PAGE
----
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Why the Food Scene in “Forgotten Cities” Is As Important As Those in New York, Chicago, and L.A.

On this episode of Chef AF, our host Chef Jim Berman sits down with Chef Derek Stevens— a Steel City “burning star,” as he calls him, for shining bright in the local food scene. Stevens is the co-owner and executive chef of Pittsburgh’s Union Standard. Both gentlemen are Pittsburgh-natives and they focus their conversation around those cites that seem “forgotten” in the food world.

The two agree that as chefs they are always on the hunt for honest food. Chef Stevens is candid about his favorite Pittsburgh food spots, highlighting establishments like LeoGretta located in the Carnegie neighborhood and ran by Chef Greg Alauzen; as well as, DiAnoia’s Eatery in the Strip District and ran by Chef Dave DiAnoia.

“When I talk about those chefs… when I eat their food, I think ‘Damn, I wish I could cook like this guy’ you know?,” says Chef Stevens. “It’s really heartwarming in a way, you know? They really got it figured out. And sometimes they’re thinking the same thing [about other chefs].”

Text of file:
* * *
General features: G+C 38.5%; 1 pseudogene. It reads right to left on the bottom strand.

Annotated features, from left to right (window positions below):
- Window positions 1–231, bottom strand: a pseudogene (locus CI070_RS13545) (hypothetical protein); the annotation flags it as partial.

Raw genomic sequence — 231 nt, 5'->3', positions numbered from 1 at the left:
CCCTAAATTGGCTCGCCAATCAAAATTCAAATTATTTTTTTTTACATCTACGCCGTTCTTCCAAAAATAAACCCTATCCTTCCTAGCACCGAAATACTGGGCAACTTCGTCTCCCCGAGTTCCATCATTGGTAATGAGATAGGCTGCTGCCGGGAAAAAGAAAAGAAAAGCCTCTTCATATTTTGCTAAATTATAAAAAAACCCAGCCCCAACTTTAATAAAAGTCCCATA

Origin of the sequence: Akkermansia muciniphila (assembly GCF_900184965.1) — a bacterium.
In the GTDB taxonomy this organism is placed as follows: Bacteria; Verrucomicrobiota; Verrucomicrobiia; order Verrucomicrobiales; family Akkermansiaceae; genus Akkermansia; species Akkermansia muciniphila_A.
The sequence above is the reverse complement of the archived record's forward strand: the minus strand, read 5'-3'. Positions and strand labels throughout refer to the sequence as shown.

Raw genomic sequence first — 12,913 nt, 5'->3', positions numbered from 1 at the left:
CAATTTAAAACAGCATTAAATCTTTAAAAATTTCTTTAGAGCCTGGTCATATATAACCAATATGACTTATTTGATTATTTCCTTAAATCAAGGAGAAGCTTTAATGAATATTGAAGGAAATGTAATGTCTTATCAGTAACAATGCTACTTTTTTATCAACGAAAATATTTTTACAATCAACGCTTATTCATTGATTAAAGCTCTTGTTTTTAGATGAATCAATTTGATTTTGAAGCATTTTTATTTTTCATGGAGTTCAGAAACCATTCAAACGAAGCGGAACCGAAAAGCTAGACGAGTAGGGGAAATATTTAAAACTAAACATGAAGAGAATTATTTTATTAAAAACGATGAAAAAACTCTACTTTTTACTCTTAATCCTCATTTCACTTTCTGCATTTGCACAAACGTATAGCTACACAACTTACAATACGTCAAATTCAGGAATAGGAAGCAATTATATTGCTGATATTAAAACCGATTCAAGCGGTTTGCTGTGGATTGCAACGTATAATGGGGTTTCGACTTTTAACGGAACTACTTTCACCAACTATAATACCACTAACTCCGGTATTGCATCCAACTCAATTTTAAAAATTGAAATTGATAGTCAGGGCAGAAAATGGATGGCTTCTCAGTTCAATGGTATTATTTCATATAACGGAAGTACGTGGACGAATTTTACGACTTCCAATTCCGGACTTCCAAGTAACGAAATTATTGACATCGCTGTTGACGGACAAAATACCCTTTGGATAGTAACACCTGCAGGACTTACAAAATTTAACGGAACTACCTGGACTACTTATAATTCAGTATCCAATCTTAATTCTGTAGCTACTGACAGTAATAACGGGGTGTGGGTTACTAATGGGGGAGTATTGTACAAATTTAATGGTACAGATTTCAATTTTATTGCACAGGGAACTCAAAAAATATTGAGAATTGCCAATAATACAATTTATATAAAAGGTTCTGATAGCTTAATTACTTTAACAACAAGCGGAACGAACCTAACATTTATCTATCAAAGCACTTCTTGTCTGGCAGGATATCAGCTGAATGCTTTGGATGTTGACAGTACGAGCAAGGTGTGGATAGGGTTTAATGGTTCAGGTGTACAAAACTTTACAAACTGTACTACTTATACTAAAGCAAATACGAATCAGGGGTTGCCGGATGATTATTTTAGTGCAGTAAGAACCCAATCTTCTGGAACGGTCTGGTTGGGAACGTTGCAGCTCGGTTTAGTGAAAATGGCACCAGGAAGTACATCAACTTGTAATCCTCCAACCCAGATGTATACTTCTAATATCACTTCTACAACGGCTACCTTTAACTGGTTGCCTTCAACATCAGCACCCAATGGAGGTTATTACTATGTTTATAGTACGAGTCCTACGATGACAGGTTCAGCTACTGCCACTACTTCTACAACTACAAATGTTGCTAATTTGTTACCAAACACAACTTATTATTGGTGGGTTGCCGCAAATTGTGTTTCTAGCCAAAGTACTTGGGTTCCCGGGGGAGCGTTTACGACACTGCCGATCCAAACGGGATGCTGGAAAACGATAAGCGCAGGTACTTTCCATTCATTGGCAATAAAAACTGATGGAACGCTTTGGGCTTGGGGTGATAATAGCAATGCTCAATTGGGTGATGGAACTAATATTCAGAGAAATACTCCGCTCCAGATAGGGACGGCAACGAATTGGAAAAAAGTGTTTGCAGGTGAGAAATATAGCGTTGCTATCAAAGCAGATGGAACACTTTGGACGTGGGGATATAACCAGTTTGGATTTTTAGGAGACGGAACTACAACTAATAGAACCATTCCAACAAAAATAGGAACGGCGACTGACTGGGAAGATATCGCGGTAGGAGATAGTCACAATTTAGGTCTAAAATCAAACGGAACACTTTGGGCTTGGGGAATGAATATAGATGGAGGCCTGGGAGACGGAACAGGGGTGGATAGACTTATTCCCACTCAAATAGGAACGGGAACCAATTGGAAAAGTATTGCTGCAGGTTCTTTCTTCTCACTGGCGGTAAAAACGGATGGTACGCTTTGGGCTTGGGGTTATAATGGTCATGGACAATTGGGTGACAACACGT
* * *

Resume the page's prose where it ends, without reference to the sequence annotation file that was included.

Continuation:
Listen to the podcast above to hear the full conversation, Chef Steven’s thoughts on the resurgence of downtown areas in cities like Detroit and Milwaukee, and how to cultivate interest for a local food scene in a “forgotten city.”


Show Notes:

  • 1:55 - Chef Derek Stevens’ Background

  • 4:07 - Favorite Pittsburgh food spots

  • 7:37 - Comfort Food vs. Fine-Dining

  • 12:47 - Cultivating Interest for local food scene

  • 17:19 - Incubators and the food scene

  • 23:13 - Labor Shortage

Hosted by:

Jim Berman

JIM BERMAN

Expert Columnist / Show Host


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Not Female Chefs... Just Chefs

On this episode of Chef AF, our host Chef Jim Berman sits down with Chef Mollie Kaufmann of the restaurant Little Pearl in Washington, D.C. to shed some light on the “controversial” topic of being a female leader in what has been a predominantly male-led industry.

“I think there are a lot more female chefs than people realize, and I think there are a lot more female chefs behind male restaurateurs than people may realize,” says Kaufmann.